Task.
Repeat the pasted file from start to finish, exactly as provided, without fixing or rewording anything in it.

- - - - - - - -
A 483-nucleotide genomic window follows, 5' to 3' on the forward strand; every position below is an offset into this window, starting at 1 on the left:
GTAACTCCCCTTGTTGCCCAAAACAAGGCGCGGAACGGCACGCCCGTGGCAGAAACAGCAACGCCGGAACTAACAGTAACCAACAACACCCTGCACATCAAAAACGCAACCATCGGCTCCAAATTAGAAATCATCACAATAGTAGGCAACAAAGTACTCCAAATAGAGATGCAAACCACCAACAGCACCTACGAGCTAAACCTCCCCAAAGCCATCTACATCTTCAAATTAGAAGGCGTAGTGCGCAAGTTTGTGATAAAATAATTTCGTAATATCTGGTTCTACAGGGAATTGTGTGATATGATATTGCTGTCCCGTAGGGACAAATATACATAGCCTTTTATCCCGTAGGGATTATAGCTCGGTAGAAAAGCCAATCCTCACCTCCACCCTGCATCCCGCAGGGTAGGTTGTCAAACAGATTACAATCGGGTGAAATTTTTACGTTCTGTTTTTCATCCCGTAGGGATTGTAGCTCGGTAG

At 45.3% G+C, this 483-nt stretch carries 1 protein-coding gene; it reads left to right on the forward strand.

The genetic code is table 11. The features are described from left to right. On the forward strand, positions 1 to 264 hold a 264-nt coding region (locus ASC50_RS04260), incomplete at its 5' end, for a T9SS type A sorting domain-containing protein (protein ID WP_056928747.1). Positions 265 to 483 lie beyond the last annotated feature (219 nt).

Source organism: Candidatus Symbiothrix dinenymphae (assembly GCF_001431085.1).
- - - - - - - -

A 483-nucleotide genomic window follows, 5' to 3' on the forward strand; every position below is an offset into this window, starting at 1 on the left:
GTAACTCCCCTTGTTGCCCAAAACAAGGCGCGGAACGGCACGCCCGTGGCAGAAACAGCAACGCCGGAACTAACAGTAACCAACAACACCCTGCACATCAAAAACGCAACCATCGGCTCCAAATTAGAAATCATCACAATAGTAGGCAACAAAGTACTCCAAATAGAGATGCAAACCACCAACAGCACCTACGAGCTAAACCTCCCCAAAGCCATCTACATCTTCAAATTAGAAGGCGTAGTGCGCAAGTTTGTGATAAAATAATTTCGTAATATCTGGTTCTACAGGGAATTGTGTGATATGATATTGCTGTCCCGTAGGGACAAATATACATAGCCTTTTATCCCGTAGGGATTATAGCTCGGTAGAAAAGCCAATCCTCACCTCCACCCTGCATCCCGCAGGGTAGGTTGTCAAACAGATTACAATCGGGTGAAATTTTTACGTTCTGTTTTTCATCCCGTAGGGATTGTAGCTCGGTAG

At 45.3% G+C, this 483-nt stretch carries 1 protein-coding gene; it reads left to right on the forward strand.

The genetic code is table 11. The features are described from left to right. On the forward strand, positions 1 to 264 hold a 264-nt coding region (locus ASC50_RS04260), incomplete at its 5' end, for a T9SS type A sorting domain-containing protein (protein ID WP_056928747.1). Positions 265 to 483 lie beyond the last annotated feature (219 nt).

Source organism: Candidatus Symbiothrix dinenymphae (assembly GCF_001431085.1).